May 30, 2012 | 9:43 am | |

Years ago, there was a Dunkin’ Donuts commercial with the catch phrase “got time to make the donuts” which has remained one of my regular phrases.

For the past few months I’ve talked a lot about housing markets with “a hole in the middle” in my speaking engagements. I’ve been surprised at the volume of in-person feedback on “Donuts” just from my Bloomberg TV appearance with Deirde Bolton a few weeks ago including a senior bank executive at a board meeting I was presenting, a WSJ editor and reporter and others.

For lack of a better description, many housing markets, especially along the coastal US, are like a donut (NYC’s version is more of a bagel than a donut – thicker but not as sweet). Incidentally, I made donuts at the bakery in college so I’m obviously more than qualified to use this weak analogy.

The “hole in the middle” pattern is something I’ve been observing in the various housing markets I follow or dabble in – i.e. Manhattan, Westchester, Hamptons, Brooklyn, Miami, SF, DC, to name a few. I’m not defining it by a specific price but the middle is more like the segment just above the middle in these markets. It’s placement is specific to the price structure of each market.

It goes like this:

  • Strength at the entry-level – due to record low mortgage rates and pricey rental market;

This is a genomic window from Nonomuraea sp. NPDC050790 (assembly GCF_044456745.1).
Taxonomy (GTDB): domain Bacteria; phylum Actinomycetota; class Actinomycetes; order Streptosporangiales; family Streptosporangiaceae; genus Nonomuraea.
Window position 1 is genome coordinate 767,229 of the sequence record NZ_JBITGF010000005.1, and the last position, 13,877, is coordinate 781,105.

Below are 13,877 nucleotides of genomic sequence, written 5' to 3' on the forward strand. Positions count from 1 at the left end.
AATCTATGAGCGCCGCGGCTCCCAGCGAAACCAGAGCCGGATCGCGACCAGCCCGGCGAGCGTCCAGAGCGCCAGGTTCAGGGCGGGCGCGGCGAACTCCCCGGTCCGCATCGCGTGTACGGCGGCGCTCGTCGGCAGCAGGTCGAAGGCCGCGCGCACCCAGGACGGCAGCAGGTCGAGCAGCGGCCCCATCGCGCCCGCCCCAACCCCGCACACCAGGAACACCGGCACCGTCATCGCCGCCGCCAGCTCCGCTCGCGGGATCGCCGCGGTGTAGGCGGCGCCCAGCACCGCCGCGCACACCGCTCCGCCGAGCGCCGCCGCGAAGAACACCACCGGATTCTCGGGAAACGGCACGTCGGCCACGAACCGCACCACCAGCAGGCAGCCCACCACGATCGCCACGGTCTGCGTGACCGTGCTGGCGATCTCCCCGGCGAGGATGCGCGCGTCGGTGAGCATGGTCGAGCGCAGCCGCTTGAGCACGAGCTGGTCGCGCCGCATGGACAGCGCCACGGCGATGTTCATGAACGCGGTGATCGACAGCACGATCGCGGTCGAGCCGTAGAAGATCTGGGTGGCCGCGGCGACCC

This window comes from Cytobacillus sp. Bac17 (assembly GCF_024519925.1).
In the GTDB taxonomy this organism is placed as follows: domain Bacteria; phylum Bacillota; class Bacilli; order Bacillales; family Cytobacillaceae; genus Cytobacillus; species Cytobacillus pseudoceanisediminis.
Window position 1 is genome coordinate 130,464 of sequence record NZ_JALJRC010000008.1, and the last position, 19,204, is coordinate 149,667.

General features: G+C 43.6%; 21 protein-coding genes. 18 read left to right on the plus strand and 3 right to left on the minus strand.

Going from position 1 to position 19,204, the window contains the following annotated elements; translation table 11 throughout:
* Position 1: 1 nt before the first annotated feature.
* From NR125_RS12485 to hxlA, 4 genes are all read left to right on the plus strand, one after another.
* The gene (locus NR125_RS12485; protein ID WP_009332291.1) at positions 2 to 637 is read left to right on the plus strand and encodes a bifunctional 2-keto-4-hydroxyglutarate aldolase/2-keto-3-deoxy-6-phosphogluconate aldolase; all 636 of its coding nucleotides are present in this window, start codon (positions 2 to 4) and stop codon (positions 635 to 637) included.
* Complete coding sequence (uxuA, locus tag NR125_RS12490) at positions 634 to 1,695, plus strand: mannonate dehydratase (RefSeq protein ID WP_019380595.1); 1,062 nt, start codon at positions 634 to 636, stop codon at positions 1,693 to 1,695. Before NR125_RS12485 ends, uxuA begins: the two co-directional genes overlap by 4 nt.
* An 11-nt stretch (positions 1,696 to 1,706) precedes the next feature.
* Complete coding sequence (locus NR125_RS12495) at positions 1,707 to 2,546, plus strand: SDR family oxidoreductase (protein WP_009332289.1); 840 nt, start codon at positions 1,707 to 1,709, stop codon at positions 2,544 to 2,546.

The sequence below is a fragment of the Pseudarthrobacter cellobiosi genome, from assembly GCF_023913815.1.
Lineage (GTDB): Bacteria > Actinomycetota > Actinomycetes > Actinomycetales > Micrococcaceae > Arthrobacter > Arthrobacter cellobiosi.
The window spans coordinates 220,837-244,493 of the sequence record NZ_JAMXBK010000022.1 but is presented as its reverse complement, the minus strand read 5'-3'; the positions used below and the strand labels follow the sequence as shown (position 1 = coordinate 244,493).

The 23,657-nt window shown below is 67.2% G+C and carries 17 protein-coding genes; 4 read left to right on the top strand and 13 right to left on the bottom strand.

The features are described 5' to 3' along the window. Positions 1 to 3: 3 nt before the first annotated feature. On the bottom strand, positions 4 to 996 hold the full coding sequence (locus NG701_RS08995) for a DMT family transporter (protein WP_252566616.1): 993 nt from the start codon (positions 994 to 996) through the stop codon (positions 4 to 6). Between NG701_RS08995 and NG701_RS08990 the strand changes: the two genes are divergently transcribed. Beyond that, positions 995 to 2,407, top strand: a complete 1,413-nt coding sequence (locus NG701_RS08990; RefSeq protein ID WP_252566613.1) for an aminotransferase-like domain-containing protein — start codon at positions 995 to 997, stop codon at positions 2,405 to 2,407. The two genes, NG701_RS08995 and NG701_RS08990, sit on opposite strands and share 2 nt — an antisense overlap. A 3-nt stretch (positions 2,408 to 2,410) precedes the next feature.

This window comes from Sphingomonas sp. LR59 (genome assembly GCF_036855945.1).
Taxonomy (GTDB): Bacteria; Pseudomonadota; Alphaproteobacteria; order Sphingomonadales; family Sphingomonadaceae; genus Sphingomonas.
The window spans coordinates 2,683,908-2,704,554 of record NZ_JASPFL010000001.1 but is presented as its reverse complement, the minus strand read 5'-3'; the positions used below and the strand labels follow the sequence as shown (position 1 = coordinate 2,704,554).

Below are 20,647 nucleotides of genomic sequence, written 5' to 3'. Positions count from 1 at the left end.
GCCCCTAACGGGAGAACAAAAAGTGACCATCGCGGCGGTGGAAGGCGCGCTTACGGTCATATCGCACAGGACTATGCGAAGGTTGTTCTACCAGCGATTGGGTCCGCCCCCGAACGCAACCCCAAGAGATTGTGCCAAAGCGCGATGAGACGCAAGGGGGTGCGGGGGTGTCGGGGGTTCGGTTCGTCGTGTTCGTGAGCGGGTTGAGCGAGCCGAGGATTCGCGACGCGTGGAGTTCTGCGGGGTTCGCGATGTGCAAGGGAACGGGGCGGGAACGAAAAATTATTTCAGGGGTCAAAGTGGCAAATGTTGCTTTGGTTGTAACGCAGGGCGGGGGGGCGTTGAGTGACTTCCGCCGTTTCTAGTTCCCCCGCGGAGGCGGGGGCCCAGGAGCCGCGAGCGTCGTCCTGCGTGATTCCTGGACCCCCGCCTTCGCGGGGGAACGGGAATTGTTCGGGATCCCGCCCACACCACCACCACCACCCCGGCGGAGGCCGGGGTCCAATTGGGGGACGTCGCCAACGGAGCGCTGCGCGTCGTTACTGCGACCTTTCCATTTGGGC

• Strength at the upper end – less dependent on irrational lending standards with limited places to invest, foreign buyers, wealthy domestic buyers; but
  • Weakness (a hole) in the middle – relative to the top and the bottom.

The “donut housing economy” is holding back consumers from trading up in an orderly fashion. i.e. from the low to middle of the market, from middle to high (or the reverse).

By describing the middle as a “hole” I don’t see the middle as a stark barren wasteland (i.e. w/o sprinkles). I’m simply observing that it’s weaker relative to the top and bottom…for now.


[Vortex] Straight from MacCrate: When Will Real Estate Prices Stabilize in the New York Metropolitan Area?

May 17, 2009 | 10:14 pm | |

Guest Appraiser Columnist:
Jim MacCrate, MAI, CRE, ASA
MacCrate Associates
Appraisal & Valuation Issues Blog

Jim has worn many hats including a Director at PricewaterhouseCoopers in New York City and Chief Appraiser at European American Bank. He is a prolific writer on valuation issues and teaches a number of the real estate appraisal classes through the Appraisal Institute and New York University. I have had the pleasure of taking a number of courses taught by Jim.
…Jonathan Miller

Many so called real estate experts have been predicting the bottom to the real estate market will occur in late 2009 or early 2010. No one can predict with any degree of accuracy the future, much less the bottom of the real estate market in any metropolitan area. It is important for real estate professionals to remember that real estate markets vary by location. Some markets will do well while others are doing poorly. For example, the Detroit real estate market was depressed long before the recession was declared official by the federal government and the beginning of the decline in the New York real estate market. The real estate market in the New York metropolitan area has been driven low interest rates and by the growth of the financial, insurance, and real estate sectors of the economy which began in earnest in first quarter of 2004 as indicated in the following chart: